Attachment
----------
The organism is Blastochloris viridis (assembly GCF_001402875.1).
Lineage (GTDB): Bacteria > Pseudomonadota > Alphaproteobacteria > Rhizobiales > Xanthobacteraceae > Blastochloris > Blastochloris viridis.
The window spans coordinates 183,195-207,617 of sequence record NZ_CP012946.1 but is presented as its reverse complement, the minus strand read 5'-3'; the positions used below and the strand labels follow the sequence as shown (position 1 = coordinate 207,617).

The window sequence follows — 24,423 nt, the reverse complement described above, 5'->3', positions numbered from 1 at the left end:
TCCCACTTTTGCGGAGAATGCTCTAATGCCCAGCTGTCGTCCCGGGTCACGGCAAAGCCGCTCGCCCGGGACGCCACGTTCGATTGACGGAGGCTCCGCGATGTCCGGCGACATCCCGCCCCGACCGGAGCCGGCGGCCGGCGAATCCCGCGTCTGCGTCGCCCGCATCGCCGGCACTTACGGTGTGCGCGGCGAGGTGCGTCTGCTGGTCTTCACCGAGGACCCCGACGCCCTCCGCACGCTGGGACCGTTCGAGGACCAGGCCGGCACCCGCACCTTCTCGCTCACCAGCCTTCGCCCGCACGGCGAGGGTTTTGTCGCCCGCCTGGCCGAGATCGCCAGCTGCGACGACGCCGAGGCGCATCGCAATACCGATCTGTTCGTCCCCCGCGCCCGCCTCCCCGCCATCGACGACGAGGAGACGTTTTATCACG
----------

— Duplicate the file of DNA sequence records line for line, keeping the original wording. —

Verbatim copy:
The organism is Blastochloris viridis (assembly GCF_001402875.1).
Lineage (GTDB): Bacteria > Pseudomonadota > Alphaproteobacteria > Rhizobiales > Xanthobacteraceae > Blastochloris > Blastochloris viridis.
The window spans coordinates 183,195-207,617 of sequence record NZ_CP012946.1 but is presented as its reverse complement, the minus strand read 5'-3'; the positions used below and the strand labels follow the sequence as shown (position 1 = coordinate 207,617).

The window sequence follows — 24,423 nt, the reverse complement described above, 5'->3', positions numbered from 1 at the left end:
TCCCACTTTTGCGGAGAATGCTCTAATGCCCAGCTGTCGTCCCGGGTCACGGCAAAGCCGCTCGCCCGGGACGCCACGTTCGATTGACGGAGGCTCCGCGATGTCCGGCGACATCCCGCCCCGACCGGAGCCGGCGGCCGGCGAATCCCGCGTCTGCGTCGCCCGCATCGCCGGCACTTACGGTGTGCGCGGCGAGGTGCGTCTGCTGGTCTTCACCGAGGACCCCGACGCCCTCCGCACGCTGGGACCGTTCGAGGACCAGGCCGGCACCCGCACCTTCTCGCTCACCAGCCTTCGCCCGCACGGCGAGGGTTTTGTCGCCCGCCTGGCCGAGATCGCCAGCTGCGACGACGCCGAGGCGCATCGCAATACCGATCTGTTCGTCCCCCGCGCCCGCCTCCCCGCCATCGACGACGAGGAGACGTTTTATCACG